Improving Wellington’s rail network – part 2
There’s no better way to move lots of us around our region. While the lion’s share of investment’s been going to roads, Wellington’s rail network is finally getting a little love. Greater Auckland’s resident trainspotter Harriet Gale takes a look at our proposed improvements.
This was originally written for Greater Auckland – thanks for permission to repost.
In the last post we looked at the current Wellington rail network and its more recent upgrades, in this post we are going to look into the future upgrades. Wellington has submitted budget bids for around $200 million with the new Government in line with Greater Wellington Regional Council’s Wellington Regional Rail Plan 2010-2035.
As a reminder, here’s a diagram of the Wellington rail network:
- Double-tracking Trentham to Upper Hutt. At current it is only single tracked between Trentham and Upper Hutt, which drastically affects reliability and capacity to Upper Hutt station. By double-tracking this section, which was estimated at only around $7 million, these problems will be solved increasing capacity. Given how cheap this is, I’m amazed it hasn’t happened sooner.
- Plimmerton Station turnback and Porirua Station third platform. Building a turnback will allow more peak overlay capacity to be run from Plimmerton without having to run services all the way to the end. This is the same logic behind what we are doing at Otahuhu and Henderson. The third platform at Porirua allows the same as above but also allows through running thus acting as extra resilience if a track or train fault occurs. At the same time, power upgrades would also occur on the outer Kāpiti line allowing longer trains to be run.
- Fourth track into Wellington Station. This will provide resilience as well as capacity increase as Johnsonville line trains will no longer need to share tracks with the other lines. This will remove a flat junction movement and freeing up space for more trains for the other lines.
The councils says these upgrades will increase peak-time capacity on the Kapiti Line by 43 per cent and on the Hutt Valley Line by 33 per cent.
Around half the $200 million investment is for the troubled Wairarapa line. A lack of funding means that this line has fallen into a state of disrepair in recent years, with services often cancelled, late or just plain slow. $90 million has been requested for bringing the line back up to standard.
I wonder if the Regional Development Fund would be perfect for this as this would be an investment in regional rail and something that would be ready to go. This would mean that normal crown rail capital allocation can go to other rail projects KiwiRail desperately needs.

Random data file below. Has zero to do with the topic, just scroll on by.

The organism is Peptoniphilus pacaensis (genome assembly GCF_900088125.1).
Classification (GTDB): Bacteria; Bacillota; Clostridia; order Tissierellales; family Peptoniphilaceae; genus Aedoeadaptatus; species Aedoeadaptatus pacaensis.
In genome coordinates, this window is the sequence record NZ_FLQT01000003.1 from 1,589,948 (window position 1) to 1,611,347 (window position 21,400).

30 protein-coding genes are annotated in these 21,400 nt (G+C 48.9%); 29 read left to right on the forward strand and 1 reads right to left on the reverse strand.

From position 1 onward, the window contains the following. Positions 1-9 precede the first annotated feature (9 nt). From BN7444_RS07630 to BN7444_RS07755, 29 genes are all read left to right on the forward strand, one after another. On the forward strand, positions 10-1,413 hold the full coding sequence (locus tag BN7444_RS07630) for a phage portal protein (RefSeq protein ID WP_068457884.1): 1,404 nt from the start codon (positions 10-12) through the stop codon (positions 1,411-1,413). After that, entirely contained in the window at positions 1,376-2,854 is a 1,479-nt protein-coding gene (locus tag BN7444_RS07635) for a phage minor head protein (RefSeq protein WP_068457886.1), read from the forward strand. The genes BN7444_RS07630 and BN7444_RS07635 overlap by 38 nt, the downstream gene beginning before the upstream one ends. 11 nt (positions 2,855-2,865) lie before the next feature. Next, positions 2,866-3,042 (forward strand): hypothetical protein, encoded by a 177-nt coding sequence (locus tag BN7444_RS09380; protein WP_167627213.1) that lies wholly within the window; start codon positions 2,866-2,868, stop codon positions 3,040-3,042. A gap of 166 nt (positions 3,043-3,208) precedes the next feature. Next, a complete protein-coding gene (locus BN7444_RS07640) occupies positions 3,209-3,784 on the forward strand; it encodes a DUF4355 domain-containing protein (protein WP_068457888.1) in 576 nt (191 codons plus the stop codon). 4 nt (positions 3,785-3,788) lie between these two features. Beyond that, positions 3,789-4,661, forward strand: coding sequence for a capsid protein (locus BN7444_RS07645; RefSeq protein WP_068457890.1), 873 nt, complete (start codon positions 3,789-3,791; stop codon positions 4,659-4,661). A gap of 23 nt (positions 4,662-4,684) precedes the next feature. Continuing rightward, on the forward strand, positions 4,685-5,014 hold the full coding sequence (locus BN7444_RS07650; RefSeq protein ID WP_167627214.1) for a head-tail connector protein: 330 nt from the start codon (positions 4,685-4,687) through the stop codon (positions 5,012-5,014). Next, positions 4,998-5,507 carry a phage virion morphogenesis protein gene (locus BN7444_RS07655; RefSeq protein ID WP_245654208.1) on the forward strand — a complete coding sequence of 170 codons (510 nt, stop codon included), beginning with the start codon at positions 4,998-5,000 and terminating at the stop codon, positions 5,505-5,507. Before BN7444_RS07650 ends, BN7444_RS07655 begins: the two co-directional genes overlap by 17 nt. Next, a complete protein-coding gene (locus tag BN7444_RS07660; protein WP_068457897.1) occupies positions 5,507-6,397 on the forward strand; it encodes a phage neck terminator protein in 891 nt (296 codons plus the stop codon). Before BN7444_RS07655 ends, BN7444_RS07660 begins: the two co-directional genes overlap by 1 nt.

Getting the most of out these improvements to the Wairarapa Line’s track infrastructure requires complementary upgrades to rolling stock and better stations.
New Rolling Stock and Better Stations
The Government should also consider replacing the locomotive hauled old carriages with either new or second-hand diesel multiple units. The current trains are having trouble keeping up with the heat and replacing them which is now being considered.
These could be more comfortable, have higher capacity, potentially faster as well as be easier to operate from an operational point of view as they are bi-ended so can work in a simple turnback without needing two locomotives or carriages built for push/pull like the old Auckland carriages were. Getting the most out of these new trains would also mean running more off peak services, including trains at the weekend .
Fixing the Stations
The line has a weird mix of stations with many being in the wrong place which exists for historical reasons which no make absolutely no sense now, some stations there is about zero catchment with nothing around it. Having unnecessary stations slows down the service for users for little gain, while stations in the wrong place mean the service is not as usable as it could be.
There are also opportunities to add stations which could increase catchment and the usefulness of the line.
- By adding a small branch line through non-built up area you could bring rail right into the heart of Masterton via a new terminus station while also better serving Lansdowne.
2. Solway station is a little close to Renall Street station maybe moving the station a little further down the line may be worth looking into;
3. Remove stop at Matarawa as it has no catchment whatsoever;
4. Doing an investigation into Woodside station and whether it would be better to simply have more frequent buses like the 200 connecting Carterton, Greytown, and Featherston;
5. Consider if Maymorn station is needed and whether a Maoribank and/or Clouston Park stations would be much more useful.
All in all the upgrades Wellington needs are not overly expensive but could make a massive difference to the network. There is also the opportunity to seriously improve the Wairarapa Line service for that region.
The next post will have more ideas how we can improve further on the Wellington train network.
- Do you take the train for everyday trips?
- Could you take the train, but don’t?
- What do you think about these ideas?
Feature Image credit: Maarten Holl / Stuff.co.nz